2015 UCL STS Haldane lecture March 12th, Sheila Jasanoff on The constitutional place of science

Mark your diary: for the 2015 UCL STS Haldane lecture, Professor Sheila Jasanoff  will be giving a lecture on The constitutional place of science.

When: 06:00 pm

Where: UCL Wilkins Building, Gustav Tuck Lecture Theatre


The world’s written constitutions scarcely mention science in explicit terms, and yet science exercises power on a par with the constitutionally designated institutions of government. Perhaps most obviously, science constrains the form and scope of state action through its power to declare matters of fact and to enable technologies. Yet, as shown by decades of research in science and technology studies, public science is itself socially and politically constructed through rules of delegation, deference, and accountability that are seldom openly acknowledged or systematically analyzed in legal or political theory. In this talk, I will draw on examples from the governance of environmental risk and the biosciences and biotechnologies to explore the constitutional place of science in contemporary democracies. It emerges from this analysis that the uses and accommodations of science in public reason form a distinctive element of national political culture. Institutionally mediated relations between science and politics affect what democratic publics accept as evidence, how they perceive the common good, and how they contemplate their futures. Science in this way participates not only in making societies as they are but in shaping imaginaries of societies as they ought to be.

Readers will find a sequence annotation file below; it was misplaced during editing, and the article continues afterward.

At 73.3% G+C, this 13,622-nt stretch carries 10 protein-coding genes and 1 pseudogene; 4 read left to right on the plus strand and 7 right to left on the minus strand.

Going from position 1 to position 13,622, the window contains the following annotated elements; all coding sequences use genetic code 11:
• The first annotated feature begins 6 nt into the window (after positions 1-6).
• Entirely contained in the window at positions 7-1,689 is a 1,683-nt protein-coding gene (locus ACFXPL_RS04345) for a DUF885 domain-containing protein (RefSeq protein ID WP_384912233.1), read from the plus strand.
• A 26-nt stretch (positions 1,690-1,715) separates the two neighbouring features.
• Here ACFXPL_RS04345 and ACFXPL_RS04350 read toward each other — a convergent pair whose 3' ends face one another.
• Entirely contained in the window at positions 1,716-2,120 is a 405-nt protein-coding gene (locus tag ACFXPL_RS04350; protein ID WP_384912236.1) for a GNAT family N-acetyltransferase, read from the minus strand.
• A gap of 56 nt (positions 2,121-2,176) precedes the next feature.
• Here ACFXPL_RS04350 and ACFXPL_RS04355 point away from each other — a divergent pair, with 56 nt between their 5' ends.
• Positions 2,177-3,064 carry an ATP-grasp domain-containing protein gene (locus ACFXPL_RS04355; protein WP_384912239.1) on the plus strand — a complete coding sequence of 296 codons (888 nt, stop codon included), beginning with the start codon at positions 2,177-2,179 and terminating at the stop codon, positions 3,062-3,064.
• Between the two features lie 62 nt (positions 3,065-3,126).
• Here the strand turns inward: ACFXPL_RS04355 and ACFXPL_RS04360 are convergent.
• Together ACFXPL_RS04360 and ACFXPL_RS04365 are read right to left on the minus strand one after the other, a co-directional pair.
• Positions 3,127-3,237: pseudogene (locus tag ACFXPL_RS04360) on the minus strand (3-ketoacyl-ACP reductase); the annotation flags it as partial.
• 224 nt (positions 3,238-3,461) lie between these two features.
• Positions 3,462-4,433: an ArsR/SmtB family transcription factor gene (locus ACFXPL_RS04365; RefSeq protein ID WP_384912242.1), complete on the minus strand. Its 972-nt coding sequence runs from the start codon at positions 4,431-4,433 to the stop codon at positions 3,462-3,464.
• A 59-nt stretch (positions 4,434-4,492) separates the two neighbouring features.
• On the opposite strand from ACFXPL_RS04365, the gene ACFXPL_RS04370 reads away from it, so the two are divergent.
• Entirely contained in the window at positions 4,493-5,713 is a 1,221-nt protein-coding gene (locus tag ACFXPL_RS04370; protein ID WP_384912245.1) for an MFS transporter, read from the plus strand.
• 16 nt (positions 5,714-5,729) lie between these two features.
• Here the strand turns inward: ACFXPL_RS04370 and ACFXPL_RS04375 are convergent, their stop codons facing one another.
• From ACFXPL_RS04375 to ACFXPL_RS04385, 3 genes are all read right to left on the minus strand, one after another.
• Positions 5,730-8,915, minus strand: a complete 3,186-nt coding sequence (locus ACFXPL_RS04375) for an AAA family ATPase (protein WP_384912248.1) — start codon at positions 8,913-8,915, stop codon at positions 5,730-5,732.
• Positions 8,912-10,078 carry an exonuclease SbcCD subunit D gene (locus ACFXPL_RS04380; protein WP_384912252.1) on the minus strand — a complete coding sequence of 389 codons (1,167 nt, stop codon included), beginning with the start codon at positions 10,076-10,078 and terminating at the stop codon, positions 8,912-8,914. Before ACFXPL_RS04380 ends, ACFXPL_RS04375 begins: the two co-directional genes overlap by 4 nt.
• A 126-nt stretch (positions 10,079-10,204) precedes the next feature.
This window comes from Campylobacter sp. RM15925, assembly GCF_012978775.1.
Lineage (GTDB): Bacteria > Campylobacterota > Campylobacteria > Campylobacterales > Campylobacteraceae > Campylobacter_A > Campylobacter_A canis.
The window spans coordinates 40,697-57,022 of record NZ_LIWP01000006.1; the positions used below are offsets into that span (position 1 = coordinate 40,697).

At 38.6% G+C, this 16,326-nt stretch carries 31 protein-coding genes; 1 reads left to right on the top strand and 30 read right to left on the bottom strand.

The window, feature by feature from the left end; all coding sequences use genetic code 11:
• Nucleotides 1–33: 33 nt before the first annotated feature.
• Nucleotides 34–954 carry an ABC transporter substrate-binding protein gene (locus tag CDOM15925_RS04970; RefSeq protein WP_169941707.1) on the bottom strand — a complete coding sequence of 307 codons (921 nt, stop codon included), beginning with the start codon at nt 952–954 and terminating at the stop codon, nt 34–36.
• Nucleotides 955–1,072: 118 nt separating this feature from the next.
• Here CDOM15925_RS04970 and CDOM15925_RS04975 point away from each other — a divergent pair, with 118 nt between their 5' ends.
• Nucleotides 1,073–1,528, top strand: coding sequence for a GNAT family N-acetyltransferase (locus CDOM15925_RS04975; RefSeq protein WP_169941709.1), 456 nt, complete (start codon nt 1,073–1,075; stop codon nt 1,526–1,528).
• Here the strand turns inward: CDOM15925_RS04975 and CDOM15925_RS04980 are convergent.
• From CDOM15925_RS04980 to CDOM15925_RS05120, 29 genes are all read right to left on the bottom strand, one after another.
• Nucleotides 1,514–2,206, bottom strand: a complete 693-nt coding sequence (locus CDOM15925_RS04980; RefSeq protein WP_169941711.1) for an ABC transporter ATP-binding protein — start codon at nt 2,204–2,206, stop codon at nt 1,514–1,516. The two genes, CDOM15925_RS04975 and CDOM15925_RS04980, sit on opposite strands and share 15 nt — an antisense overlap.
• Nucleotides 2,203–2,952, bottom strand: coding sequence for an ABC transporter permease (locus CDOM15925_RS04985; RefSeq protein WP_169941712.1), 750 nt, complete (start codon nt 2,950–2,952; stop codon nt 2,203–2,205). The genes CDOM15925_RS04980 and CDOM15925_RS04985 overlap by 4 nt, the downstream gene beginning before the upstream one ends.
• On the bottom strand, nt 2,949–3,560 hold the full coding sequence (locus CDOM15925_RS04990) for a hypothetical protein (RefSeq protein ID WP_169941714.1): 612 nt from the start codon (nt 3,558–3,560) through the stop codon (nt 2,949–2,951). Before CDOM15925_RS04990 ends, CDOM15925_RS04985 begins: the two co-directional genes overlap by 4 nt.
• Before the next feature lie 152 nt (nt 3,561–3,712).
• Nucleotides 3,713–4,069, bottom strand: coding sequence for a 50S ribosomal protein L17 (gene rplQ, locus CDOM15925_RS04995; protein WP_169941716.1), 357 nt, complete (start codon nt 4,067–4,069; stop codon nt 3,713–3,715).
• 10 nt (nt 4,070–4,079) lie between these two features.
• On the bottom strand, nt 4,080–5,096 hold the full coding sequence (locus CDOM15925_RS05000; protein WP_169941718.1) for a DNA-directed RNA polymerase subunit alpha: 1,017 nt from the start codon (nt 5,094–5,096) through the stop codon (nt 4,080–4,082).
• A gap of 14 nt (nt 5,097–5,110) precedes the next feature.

Sheila Jasanoff is Pforzheimer Professor of Science and Technology Studies at the Harvard Kennedy School. A pioneer in her field, she has authored more than 100 articles and chapters and is author or editor of a dozen books, including Controlling Chemicals, The Fifth Branch, Science at the Bar, andDesigns on Nature. Her work explores the role of science and technology in the law, politics, and policy of modern democracies, with particular attention to the nature of public reason. She was founding chair of the STS Department at Cornell University and has held numerous distinguished visiting appointments in the US, Europe, and Japan. Jasanoff served on the Board of Directors of the American Association for the Advancement of Science and as President of the Society for Social Studies of Science. Her grants and awards include a 2010 Guggenheim Fellowship and an Ehrenkreuz from the Government of Austria. She holds AB, JD, and PhD degrees from Harvard, and an honorary doctorate from the University of Twente.

This lecture is in partnership with the UCL Centre for Law and the Environment and UCL STEAPP

This entry was posted in Bioeconomy, Bioethics, Science & Technology Studies and tagged . Bookmark the permalink.

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